Skip to main content

Thank you for visiting nature.com. You are using a browser version with limited support for CSS. To obtain the best experience, we recommend you use a more up to date browser (or turn off compatibility mode in Internet Explorer). In the meantime, to ensure continued support, we are displaying the site without styles and JavaScript.

Using mounting, orientation, and design to improve bat box thermodynamics in a northern temperate environment

Abstract

Wildlife managers design artificial structures, such as bird houses and bat boxes, to provide alternative nesting and roosting sites that aid wildlife conservation. However, artificial structures for wildlife may not be equally efficient at all sites due to varying climate or habitat characteristics influencing thermal properties. For example, bat boxes are a popular measure employed to provide compensatory or supplementary roost sites for bats and educate the public. Yet, bat boxes are often thermally unstable or too cold to fulfill reproductive females needs in northern temperate environments. To help improve the thermodynamics of bat boxes, we tested the effect of (1) three mountings, (2) four orientations, and (3) twelve bat box designs on the internal temperature of bat boxes. We recorded temperatures in bat boxes across a climate gradient at seven sites in Quebec, Canada. Bat boxes mounted on buildings had warmer microclimates at night than those on poles and those facing east warmed sooner in the morning than those facing west or south. Our best new model based on passive solar architecture (Ncube PH1) increased the time in the optimal temperature range (22–40 °C) of targeted species by up to 13% compared to the most commonly used model (Classic 4-chamber) when mounted on a building with an east orientation (other designs presented in the Supplementary Information). Based on bioenergetic models, we estimated that bats saved up to 8% of their daily energy using the Ncube PH1 compared to the Classic 4-chamber when mounted on a building with an east orientation. We demonstrate that the use of energy-saving concepts from architecture can improve the thermal performance of bat boxes and potentially other wildlife structures as well.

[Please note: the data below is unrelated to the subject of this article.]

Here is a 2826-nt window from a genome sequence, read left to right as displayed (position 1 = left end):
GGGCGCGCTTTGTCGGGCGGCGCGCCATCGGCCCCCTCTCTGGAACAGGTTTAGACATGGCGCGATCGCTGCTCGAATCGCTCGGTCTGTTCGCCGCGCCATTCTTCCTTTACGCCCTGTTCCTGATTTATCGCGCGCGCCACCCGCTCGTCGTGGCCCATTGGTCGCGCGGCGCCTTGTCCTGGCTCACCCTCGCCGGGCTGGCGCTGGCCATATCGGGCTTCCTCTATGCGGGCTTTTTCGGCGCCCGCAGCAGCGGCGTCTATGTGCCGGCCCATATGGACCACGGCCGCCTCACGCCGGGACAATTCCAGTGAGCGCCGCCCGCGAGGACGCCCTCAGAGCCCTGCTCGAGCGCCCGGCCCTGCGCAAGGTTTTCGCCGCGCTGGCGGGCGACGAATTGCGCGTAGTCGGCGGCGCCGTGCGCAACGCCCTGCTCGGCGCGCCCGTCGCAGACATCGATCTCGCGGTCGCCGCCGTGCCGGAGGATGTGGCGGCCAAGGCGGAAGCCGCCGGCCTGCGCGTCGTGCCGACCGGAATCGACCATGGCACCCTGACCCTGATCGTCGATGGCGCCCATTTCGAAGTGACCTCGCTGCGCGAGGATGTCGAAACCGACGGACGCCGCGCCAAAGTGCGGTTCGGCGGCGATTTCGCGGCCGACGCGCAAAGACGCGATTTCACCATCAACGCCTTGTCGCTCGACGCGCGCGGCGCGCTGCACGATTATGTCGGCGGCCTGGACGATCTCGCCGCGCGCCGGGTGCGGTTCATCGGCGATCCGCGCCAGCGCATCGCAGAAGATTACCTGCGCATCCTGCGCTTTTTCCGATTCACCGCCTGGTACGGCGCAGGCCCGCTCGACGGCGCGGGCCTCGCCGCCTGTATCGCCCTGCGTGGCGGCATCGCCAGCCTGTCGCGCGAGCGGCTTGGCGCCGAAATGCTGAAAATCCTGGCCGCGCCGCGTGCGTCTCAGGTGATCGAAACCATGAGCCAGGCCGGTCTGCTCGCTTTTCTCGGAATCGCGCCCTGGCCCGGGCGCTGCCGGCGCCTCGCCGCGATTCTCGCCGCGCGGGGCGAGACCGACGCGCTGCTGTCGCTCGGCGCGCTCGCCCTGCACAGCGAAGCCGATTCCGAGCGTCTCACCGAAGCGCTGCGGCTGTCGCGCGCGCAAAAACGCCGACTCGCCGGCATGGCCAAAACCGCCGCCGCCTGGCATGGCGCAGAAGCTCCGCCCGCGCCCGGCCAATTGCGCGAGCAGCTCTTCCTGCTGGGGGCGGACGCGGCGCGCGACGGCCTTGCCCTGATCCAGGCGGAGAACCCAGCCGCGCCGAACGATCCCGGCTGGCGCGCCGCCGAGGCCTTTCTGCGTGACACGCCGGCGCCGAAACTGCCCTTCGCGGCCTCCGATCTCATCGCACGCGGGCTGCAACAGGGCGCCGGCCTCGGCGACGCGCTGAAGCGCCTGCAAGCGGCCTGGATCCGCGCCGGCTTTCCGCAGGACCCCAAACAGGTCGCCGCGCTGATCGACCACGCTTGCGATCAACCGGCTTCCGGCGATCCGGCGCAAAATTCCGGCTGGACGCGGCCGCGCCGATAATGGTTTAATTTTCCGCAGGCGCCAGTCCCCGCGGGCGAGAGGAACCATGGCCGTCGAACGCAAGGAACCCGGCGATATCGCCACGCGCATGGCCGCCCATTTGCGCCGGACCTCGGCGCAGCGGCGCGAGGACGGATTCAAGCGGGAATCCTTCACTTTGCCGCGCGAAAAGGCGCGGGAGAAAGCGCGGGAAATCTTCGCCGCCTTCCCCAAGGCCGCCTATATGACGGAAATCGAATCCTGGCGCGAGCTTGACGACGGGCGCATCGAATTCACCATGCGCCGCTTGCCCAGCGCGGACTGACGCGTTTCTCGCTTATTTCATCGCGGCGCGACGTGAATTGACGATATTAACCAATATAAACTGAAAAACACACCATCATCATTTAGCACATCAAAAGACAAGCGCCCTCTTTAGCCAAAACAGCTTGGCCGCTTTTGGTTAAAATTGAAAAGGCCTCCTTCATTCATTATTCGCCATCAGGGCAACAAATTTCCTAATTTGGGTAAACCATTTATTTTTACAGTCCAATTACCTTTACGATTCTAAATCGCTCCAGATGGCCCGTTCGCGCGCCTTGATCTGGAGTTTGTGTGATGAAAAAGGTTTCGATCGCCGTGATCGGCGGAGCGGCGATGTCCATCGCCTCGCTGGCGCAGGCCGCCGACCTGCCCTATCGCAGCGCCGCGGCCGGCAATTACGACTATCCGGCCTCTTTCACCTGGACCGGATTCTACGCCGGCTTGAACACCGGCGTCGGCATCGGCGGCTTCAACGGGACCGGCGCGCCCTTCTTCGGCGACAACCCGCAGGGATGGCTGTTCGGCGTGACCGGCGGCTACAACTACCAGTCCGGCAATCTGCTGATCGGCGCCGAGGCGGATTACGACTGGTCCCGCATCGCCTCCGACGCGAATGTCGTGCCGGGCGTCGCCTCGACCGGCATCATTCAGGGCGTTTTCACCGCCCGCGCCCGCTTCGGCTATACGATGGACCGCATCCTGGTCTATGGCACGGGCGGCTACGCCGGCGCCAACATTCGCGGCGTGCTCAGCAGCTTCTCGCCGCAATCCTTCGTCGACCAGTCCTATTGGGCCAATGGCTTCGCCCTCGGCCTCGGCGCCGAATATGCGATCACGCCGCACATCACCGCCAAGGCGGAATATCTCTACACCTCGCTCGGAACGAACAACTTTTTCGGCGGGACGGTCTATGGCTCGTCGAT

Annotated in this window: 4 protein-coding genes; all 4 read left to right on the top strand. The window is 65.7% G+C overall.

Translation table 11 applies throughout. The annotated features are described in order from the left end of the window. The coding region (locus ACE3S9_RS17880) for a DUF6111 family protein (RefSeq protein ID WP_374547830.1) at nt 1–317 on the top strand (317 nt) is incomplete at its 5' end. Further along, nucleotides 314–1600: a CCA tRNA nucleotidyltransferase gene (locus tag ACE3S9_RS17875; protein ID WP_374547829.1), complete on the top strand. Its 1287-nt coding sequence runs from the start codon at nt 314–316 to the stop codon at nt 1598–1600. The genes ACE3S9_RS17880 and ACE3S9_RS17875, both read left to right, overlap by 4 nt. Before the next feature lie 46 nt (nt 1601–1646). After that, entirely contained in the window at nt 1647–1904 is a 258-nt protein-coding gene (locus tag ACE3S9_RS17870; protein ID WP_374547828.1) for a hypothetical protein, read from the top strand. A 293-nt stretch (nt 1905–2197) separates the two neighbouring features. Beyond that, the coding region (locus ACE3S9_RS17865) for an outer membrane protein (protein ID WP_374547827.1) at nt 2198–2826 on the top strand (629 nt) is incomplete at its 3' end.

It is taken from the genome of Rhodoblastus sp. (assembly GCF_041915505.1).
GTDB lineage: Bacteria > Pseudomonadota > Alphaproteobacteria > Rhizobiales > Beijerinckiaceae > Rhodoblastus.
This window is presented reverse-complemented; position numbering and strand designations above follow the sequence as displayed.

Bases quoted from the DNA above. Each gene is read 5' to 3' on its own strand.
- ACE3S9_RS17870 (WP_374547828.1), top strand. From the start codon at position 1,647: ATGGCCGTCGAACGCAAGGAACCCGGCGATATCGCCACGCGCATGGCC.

Introduction

Artificial dens, roosts, or nests for wildlife can help mitigate threats to animal conservation associated with habitat loss, climate change and direct human disturbance. Artificial roosts can be used to supplement available habitat, compensate for habitat lost, provide sites used during the nesting or gestation period, protect prey from predators, or shelter species from adverse weather1,2,3,4,5. Apart from direct conservation, artificial roosts can also facilitate the study or monitoring of wildlife populations1, as well as enhance citizen education and stimulate public involvement toward conservation6. Many investigators have reported the occupancy rates of artificial roosts, but fewer have explicitly studied the underlying causes influencing the selection of some models over others7,8,9. To avoid artificial roosts being used despite being suboptimal for successful reproduction or becoming periodically unsuitable with worldwide increasing extreme weather events10,11,12, it is important to understand how design, location, and mounting influence the roost microclimate, and ultimately, the preference and health of animals13,14,15,16,17. For example, the same box used on sites with different environmental conditions can unequally affect the energy budget of individuals, especially at critical life cycle stages, such as migration or reproduction16,17,18,19,20.